> >> >> >> > 85070591730234615865843651857942052863 v 
> >> >> >> > 192.168.254.57Up 676.41 MB
> >> >> >> > 113427455640312821154458202477256070485  ^
> >> >> >> > 192.168.254.58Up 99.74 MB
> >> >> >> > 141784319550391026443072753096570088106 v 
> >> >> >> > 192.168.254.59Up 99.94 MB
> >> >> >> > 170141183460469231731687303715884105727 >
> >> >> >> > The tokens are correct, but it seems that 99 still has
a lot of
> >> >> >> > data.
> >> >> >> > Why?
> >> >> >> > OK, that might be b/c it didn't delete its moved data.
> >> >> >> > So next I issued a nodetool cleanup, which should have
taken
> care
> >> >> >> > of
> >> >> >> > that.
> >> >> >> > Only that it didn't, the node 99 still has 352 MB of
data. Why?
> >> >> >> > So, you know what, I waited for 1h. Still no good, data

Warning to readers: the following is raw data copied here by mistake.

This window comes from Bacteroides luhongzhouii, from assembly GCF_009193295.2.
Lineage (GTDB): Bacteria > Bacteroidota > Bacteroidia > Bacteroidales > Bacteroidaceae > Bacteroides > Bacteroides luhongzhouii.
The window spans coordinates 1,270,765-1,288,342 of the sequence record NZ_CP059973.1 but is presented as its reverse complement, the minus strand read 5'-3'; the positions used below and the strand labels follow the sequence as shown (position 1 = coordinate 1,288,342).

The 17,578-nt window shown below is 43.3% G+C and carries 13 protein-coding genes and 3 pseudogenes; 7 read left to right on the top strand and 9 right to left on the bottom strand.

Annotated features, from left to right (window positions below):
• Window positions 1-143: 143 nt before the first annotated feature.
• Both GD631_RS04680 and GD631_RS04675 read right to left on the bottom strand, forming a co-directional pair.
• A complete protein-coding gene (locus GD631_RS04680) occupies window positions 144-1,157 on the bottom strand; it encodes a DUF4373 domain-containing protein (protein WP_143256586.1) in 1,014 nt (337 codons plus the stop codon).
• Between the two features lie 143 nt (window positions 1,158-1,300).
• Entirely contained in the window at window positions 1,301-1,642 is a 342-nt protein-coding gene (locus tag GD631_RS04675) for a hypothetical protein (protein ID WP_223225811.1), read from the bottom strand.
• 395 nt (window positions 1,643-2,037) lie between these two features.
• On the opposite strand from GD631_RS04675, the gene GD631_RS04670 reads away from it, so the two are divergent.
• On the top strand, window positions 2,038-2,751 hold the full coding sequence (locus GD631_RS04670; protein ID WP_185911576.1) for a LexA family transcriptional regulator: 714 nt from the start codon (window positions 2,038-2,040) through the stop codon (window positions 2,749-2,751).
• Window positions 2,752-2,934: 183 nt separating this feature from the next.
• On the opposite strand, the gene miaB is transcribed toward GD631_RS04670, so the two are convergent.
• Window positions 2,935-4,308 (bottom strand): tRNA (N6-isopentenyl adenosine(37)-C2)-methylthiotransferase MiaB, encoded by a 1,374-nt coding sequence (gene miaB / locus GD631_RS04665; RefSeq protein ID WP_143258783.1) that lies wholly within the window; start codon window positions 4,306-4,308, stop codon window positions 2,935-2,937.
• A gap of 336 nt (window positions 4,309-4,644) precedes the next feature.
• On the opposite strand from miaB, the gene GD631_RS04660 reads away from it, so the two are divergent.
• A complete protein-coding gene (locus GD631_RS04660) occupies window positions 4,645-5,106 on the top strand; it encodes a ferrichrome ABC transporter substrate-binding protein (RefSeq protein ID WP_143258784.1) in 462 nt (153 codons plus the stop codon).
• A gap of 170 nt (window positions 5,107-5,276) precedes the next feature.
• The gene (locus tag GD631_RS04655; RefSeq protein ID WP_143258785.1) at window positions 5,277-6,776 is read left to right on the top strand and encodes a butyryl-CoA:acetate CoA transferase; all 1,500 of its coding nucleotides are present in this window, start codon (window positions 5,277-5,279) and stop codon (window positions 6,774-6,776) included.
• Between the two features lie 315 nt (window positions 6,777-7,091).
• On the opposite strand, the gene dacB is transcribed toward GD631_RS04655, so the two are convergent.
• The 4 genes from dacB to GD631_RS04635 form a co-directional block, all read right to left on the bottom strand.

wasn't
> >> >> >> > cleaned
> >> >> >> > up.
> >> >> >> > I restarted the server. Still, data wasn't cleaned up...
I
> issued
> >> >> >> > a
> >> >> >> > cleanup
> >> >> >> > again... still no good... what's up with this node?
> >> >> >> >
> >> >> >> >
> >> >> >>
> >> >> >>
> >> >> >>
> >> >> >> 
> >> >> >> Jonathan Ellis
> >> >> >> Project Chair, Apache Cassandra
> >> >> >> cofounder of Riptano, the source for professional Cassandra
> support
> >> >> >> http://riptano.com
> >> >> >
> >> >> >
> >> >>
> >> >>
> >> >>
> >> >> 
> >> >> Jonathan Ellis
> >> >> Project Chair, Apache Cassandra
> >> >> cofounder of Riptano, the source for professional Cassandra support
> >> >> http://riptano.com
> >> >
> >> >
> >>
> >>
> >>
> >> 
> >> Jonathan Ellis
> >> Project Chair, Apache Cassandra
> >> cofounder of Riptano, the source for professional Cassandra support
> >> http://riptano.com
> >
> >
>
>
>
> 
> Jonathan Ellis
> Project Chair, Apache Cassandra
> cofounder of Riptano, the source for professional Cassandra support
> http://riptano.com
>